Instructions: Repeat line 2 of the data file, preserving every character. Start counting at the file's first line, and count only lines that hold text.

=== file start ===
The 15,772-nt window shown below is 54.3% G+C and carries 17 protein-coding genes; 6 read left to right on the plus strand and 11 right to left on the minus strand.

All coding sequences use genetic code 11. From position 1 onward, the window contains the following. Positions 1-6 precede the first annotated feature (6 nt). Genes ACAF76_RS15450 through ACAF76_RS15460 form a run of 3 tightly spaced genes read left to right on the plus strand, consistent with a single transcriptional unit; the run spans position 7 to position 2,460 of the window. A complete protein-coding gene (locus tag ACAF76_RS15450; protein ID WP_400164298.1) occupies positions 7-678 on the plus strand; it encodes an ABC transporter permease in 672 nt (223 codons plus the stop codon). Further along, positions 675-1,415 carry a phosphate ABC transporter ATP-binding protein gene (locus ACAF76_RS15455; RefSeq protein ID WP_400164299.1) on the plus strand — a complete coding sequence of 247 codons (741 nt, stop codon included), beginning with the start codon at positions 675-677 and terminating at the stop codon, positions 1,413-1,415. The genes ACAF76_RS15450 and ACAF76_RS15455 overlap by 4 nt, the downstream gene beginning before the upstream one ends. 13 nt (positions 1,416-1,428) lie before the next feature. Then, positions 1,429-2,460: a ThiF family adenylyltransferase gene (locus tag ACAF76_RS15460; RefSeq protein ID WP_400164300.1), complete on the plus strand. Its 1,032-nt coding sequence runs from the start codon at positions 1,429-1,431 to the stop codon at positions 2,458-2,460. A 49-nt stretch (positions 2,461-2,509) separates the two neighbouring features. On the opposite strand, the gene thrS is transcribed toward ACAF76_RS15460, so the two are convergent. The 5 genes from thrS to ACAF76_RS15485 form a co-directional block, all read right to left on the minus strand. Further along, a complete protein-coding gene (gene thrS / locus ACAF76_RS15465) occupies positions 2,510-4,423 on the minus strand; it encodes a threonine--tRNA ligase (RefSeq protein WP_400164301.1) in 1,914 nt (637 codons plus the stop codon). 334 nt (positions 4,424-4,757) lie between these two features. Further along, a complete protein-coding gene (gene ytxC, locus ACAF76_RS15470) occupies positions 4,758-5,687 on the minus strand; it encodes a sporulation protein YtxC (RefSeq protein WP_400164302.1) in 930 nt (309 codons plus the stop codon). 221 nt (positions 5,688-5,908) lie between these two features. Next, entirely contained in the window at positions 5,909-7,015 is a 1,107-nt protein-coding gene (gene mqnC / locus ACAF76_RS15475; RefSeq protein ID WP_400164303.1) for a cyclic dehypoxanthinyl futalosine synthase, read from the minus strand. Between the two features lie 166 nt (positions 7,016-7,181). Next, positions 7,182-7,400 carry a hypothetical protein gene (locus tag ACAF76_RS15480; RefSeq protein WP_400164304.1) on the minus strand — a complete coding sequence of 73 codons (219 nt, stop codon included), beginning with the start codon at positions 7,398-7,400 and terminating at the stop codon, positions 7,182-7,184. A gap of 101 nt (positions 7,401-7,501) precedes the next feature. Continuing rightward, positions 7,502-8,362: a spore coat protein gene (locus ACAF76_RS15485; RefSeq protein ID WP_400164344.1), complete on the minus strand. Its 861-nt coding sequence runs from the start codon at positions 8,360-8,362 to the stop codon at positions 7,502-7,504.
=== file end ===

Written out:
All coding sequences use genetic code 11. From position 1 onward, the window contains the following. Positions 1-6 precede the first annotated feature (6 nt). Genes ACAF76_RS15450 through ACAF76_RS15460 form a run of 3 tightly spaced genes read left to right on the plus strand, consistent with a single transcriptional unit; the run spans position 7 to position 2,460 of the window. A complete protein-coding gene (locus tag ACAF76_RS15450; protein ID WP_400164298.1) occupies positions 7-678 on the plus strand; it encodes an ABC transporter permease in 672 nt (223 codons plus the stop codon). Further along, positions 675-1,415 carry a phosphate ABC transporter ATP-binding protein gene (locus ACAF76_RS15455; RefSeq protein ID WP_400164299.1) on the plus strand — a complete coding sequence of 247 codons (741 nt, stop codon included), beginning with the start codon at positions 675-677 and terminating at the stop codon, positions 1,413-1,415. The genes ACAF76_RS15450 and ACAF76_RS15455 overlap by 4 nt, the downstream gene beginning before the upstream one ends. 13 nt (positions 1,416-1,428) lie before the next feature. Then, positions 1,429-2,460: a ThiF family adenylyltransferase gene (locus tag ACAF76_RS15460; RefSeq protein ID WP_400164300.1), complete on the plus strand. Its 1,032-nt coding sequence runs from the start codon at positions 1,429-1,431 to the stop codon at positions 2,458-2,460. A 49-nt stretch (positions 2,461-2,509) separates the two neighbouring features. On the opposite strand, the gene thrS is transcribed toward ACAF76_RS15460, so the two are convergent. The 5 genes from thrS to ACAF76_RS15485 form a co-directional block, all read right to left on the minus strand. Further along, a complete protein-coding gene (gene thrS / locus ACAF76_RS15465) occupies positions 2,510-4,423 on the minus strand; it encodes a threonine--tRNA ligase (RefSeq protein WP_400164301.1) in 1,914 nt (637 codons plus the stop codon). 334 nt (positions 4,424-4,757) lie between these two features. Further along, a complete protein-coding gene (gene ytxC, locus ACAF76_RS15470) occupies positions 4,758-5,687 on the minus strand; it encodes a sporulation protein YtxC (RefSeq protein WP_400164302.1) in 930 nt (309 codons plus the stop codon). 221 nt (positions 5,688-5,908) lie between these two features. Next, entirely contained in the window at positions 5,909-7,015 is a 1,107-nt protein-coding gene (gene mqnC / locus ACAF76_RS15475; RefSeq protein ID WP_400164303.1) for a cyclic dehypoxanthinyl futalosine synthase, read from the minus strand. Between the two features lie 166 nt (positions 7,016-7,181). Next, positions 7,182-7,400 carry a hypothetical protein gene (locus tag ACAF76_RS15480; RefSeq protein WP_400164304.1) on the minus strand — a complete coding sequence of 73 codons (219 nt, stop codon included), beginning with the start codon at positions 7,398-7,400 and terminating at the stop codon, positions 7,182-7,184. A gap of 101 nt (positions 7,401-7,501) precedes the next feature. Continuing rightward, positions 7,502-8,362: a spore coat protein gene (locus ACAF76_RS15485; RefSeq protein ID WP_400164344.1), complete on the minus strand. Its 861-nt coding sequence runs from the start codon at positions 8,360-8,362 to the stop codon at positions 7,502-7,504.